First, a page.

The roots / routes of cosmopolitanism
Contemporary cosmopolitan thought
Cosmopolitanism and government
Cosmopolitanism and the environment
Cosmopolitanism and the global economy
Cosmopolitanism in a particular literary piece / genre / period
Cosmopolitanism en route to a Nueva Movida

Abstracts of 250-300 words should be emailed to disjunctions2011@gmail.com by February 18, 2011. Please indicate any A/V needs.

Spiritual Double Entendre: The Language of (dis)sidence in Religious Communities
How is religion used as a language to express humans innermost hopes, fears, and desires? This call is seeking papers that interrogate religious communities as spaces for the articulation of possibilities of dissidence, disjunction, and dissemblance in their contemporary societies. It is open to a variety of religious expression across spatial and geographic boundaries.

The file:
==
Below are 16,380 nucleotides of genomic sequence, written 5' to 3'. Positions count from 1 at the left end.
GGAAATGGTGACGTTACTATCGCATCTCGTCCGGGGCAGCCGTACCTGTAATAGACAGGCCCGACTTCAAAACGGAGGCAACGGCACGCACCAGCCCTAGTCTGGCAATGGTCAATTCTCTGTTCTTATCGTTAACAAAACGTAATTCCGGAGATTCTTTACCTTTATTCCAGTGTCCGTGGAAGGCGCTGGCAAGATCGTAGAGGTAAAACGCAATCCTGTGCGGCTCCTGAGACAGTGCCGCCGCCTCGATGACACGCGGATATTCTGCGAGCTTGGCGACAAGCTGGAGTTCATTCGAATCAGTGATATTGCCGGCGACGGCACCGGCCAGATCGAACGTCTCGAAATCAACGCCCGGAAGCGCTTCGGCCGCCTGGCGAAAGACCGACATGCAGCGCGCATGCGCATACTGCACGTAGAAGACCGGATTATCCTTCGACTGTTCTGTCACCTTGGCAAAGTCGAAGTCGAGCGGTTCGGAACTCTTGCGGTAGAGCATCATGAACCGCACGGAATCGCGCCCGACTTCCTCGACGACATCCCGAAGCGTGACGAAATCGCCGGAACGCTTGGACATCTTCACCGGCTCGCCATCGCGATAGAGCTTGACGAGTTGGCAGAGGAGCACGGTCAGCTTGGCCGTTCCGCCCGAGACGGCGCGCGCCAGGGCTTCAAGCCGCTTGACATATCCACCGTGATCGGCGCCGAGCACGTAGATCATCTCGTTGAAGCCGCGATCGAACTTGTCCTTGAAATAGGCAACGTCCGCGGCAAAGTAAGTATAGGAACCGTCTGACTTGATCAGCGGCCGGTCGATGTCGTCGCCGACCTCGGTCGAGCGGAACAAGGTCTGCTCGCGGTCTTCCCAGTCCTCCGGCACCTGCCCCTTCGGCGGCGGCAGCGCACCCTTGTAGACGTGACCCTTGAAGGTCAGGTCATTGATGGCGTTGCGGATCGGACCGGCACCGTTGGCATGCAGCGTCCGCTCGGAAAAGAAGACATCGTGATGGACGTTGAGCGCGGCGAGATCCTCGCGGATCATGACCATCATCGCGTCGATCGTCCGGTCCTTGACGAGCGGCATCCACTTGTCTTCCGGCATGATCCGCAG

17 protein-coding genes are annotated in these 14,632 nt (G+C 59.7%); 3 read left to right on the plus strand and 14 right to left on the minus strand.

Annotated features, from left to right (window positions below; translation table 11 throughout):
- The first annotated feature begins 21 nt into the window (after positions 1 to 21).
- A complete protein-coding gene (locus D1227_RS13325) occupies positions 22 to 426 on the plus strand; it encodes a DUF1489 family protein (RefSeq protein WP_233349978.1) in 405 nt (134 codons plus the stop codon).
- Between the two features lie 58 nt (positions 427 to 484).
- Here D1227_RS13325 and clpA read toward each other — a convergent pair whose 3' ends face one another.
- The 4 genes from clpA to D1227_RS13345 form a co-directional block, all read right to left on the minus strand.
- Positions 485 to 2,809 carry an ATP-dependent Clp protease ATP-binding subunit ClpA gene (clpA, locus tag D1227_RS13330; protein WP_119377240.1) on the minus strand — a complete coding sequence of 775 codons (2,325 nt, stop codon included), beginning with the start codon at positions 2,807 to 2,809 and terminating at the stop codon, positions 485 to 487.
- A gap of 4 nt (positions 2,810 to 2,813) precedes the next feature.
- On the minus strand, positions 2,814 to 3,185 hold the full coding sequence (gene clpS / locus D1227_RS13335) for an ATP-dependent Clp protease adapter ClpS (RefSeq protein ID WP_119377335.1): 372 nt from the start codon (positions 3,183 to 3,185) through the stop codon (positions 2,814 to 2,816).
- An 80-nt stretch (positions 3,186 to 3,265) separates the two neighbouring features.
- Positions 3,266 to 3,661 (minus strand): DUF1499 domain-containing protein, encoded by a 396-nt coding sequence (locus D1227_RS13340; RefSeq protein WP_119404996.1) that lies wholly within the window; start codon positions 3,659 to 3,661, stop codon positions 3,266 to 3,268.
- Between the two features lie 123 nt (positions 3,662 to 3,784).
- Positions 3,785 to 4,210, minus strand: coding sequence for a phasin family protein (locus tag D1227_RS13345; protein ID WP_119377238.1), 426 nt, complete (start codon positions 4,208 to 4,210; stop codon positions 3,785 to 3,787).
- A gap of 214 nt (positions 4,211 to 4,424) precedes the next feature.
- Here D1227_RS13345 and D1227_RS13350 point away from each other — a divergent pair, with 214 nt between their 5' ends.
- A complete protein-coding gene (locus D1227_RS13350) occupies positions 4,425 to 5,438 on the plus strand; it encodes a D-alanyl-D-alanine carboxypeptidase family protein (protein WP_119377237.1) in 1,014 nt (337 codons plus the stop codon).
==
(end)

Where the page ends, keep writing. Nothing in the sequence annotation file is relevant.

Abstracts (250-300 words) may be emailed to Disjunctions2011@gmail.com by February 18, 2011. Please note any A/V needs you may have at that time. We can obtain VCRs, DVDs, and projectors for laptops. Less standard equipment is possible (although not guaranteed) upon request.

cfp categories: 
graduate_conferences
interdisciplinary